Arla and DFA to create New York State cheese plant

By Jim Cornall

- Last updated on GMT

Arla and DFA are embarking on a joint venture to produce cheddar at a new plant in Linwood, NY, which will be operational by 2017.
Arla and DFA are embarking on a joint venture to produce cheddar at a new plant in Linwood, NY, which will be operational by 2017.

Related tags Cheese Arla

Arla and Dairy Farmers of America (DFA) have agreed to enter into a joint venture that includes the construction of a small dairy plant in Linwood, New York, for cheddar cheese production.

The two farmer-owned cooperatives are working together for the first time on the $58m plan, with Arla covering 20% of the funding.

Part of the joint venture agreement is the construction of the production facility in the western part of New York State, where the eight DFA-member farms that will supply the 70,000 tons of raw milk annually are situated.

The joint venture will be 70% owned DFA, which also holds the management role, 20% by Arla and 10% by the eight farmers who supply the milk. Thirty people are expected to be employed in the joint venture.

US production to enter cheddar market

Arla says that because the US market has a restricted import quota system for cheddar, its opportunity to export European cheddar is limited, therefore producing cheddar locally using American milk is a better solution.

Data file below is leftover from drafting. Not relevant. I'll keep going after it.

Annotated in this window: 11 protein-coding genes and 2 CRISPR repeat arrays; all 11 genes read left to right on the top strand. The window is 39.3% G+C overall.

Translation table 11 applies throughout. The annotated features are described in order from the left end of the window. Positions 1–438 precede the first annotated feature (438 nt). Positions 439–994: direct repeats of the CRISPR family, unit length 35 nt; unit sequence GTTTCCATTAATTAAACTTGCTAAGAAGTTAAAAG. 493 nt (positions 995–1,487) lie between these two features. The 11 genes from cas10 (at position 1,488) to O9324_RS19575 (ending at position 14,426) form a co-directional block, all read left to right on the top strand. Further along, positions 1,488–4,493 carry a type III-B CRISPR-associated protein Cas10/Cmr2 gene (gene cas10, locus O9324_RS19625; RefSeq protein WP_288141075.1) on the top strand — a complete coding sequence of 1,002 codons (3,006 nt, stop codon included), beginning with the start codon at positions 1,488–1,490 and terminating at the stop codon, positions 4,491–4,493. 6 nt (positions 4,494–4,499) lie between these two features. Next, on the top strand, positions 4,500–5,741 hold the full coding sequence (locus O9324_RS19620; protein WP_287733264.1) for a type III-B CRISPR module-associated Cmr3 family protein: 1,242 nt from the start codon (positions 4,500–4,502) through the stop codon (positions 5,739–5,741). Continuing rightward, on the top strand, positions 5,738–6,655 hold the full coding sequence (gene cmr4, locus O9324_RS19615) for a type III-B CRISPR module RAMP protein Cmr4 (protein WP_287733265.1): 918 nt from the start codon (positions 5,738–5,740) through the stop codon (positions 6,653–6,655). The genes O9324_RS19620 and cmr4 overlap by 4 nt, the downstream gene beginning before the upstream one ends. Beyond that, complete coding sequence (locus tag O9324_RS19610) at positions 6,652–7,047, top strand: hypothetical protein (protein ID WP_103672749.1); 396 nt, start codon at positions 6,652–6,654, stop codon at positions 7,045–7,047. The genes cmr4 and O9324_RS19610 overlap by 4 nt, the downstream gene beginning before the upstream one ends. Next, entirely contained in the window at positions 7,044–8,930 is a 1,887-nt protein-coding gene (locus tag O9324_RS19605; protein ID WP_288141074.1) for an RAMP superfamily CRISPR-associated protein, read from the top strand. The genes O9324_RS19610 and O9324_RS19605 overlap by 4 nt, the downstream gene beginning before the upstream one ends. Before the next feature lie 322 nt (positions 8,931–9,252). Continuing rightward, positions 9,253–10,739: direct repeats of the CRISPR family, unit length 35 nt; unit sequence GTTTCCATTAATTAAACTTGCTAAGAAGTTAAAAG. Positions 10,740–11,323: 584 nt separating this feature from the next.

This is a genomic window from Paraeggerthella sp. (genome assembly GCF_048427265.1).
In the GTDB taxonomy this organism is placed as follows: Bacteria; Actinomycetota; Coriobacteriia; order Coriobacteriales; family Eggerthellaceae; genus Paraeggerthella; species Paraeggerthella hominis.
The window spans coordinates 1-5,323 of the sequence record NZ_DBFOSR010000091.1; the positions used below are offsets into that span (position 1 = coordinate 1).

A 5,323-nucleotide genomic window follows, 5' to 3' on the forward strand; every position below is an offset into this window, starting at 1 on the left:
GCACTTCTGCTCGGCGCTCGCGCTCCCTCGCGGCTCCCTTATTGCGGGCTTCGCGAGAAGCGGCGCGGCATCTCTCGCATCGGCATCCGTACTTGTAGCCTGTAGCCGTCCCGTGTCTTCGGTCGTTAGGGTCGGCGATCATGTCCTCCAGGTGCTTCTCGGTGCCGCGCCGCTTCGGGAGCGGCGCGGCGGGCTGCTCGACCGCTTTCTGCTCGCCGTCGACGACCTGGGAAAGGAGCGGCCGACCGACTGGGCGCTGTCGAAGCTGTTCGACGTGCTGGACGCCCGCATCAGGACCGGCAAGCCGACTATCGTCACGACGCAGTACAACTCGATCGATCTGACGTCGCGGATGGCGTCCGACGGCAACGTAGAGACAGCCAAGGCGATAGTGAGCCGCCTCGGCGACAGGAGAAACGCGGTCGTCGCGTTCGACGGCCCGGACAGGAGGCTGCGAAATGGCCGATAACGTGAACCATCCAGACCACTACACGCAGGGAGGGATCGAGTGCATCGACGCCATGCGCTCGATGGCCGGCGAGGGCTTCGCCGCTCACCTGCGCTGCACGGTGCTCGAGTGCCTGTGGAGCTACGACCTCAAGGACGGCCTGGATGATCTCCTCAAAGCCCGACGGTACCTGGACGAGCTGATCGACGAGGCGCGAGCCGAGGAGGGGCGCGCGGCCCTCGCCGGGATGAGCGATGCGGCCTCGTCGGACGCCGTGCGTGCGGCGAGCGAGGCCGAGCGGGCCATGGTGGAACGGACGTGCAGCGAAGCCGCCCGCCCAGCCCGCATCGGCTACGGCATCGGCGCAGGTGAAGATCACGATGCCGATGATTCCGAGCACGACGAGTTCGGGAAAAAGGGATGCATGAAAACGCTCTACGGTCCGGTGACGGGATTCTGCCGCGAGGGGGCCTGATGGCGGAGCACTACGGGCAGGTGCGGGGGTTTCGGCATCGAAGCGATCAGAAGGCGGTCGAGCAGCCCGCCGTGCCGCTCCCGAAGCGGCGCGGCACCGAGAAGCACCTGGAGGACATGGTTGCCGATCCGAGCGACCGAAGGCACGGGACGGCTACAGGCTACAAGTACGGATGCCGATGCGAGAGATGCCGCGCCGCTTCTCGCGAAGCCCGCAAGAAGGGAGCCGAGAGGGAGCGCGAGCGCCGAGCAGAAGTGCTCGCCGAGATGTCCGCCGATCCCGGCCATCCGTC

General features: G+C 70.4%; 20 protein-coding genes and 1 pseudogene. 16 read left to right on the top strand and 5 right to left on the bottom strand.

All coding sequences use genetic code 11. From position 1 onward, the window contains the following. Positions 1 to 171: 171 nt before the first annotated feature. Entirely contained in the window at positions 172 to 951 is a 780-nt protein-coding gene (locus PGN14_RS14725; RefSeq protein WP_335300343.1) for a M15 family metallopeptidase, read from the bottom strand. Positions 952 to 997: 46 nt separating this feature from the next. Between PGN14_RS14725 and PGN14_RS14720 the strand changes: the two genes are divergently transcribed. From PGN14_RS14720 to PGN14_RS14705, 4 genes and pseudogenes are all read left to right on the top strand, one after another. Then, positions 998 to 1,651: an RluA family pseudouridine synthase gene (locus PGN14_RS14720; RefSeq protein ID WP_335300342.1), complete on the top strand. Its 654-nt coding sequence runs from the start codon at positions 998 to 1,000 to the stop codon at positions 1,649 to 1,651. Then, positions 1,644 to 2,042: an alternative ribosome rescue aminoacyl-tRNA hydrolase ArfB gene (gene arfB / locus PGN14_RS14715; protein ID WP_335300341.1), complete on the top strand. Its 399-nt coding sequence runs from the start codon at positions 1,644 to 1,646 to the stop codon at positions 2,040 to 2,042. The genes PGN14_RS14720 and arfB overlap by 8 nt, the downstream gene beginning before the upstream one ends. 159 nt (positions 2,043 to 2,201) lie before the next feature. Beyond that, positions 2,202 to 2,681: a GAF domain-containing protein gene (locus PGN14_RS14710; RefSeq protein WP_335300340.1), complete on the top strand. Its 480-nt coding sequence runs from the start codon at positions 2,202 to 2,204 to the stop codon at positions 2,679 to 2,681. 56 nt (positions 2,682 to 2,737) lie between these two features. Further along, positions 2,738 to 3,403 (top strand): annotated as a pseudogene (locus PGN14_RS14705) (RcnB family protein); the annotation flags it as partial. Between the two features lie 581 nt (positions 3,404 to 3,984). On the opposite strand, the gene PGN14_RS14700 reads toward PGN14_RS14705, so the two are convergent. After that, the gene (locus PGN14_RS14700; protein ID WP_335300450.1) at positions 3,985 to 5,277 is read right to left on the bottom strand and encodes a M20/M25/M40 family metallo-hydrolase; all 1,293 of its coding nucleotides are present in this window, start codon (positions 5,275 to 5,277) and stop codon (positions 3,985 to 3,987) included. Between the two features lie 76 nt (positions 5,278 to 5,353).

The American market is one of six strategic growth regions identified in Arla’s corporate strategy ‘Good Growth 2020.’ Arla has stated that it aims to double its revenue from consumer sales by 2020, compared to 2014 levels.

Construction will begin in fall this year, with production expected to start in fall 2017.

Arla adding to US products

Arla’s current branded products in the US include Havarti, Gouda, Meunster, and Fontina cheeses produced at Arla’s US dairy in Hollandtown, Wisconsin, and imported cream cheese produced at Holstebro in Denmark.

“Adding cheddar to our US portfolio will make us more attractive to the retailers and help increase the sales of our European products made from owner milk,”​ says Peder Tuborgh, CEO of Arla Foods.

UK milk prices down

The announcement comes a day after Arla announced a reduction in its milk price in the UK, with effect from 1 April, by €0.01 ($0.01) per kg.

April also sees a new quarter’s (January – March) average exchange rate being introduced to the pricing mechanism and this has a 0.19 pence per liter negative impact on the milk price.

The reduction, coupled with the impact of exchange rates, reduces the UK standard liter price for conventional milk down by 0.94 pence (0.27 cents), to stand at 20.87 pence (29.6 cents).

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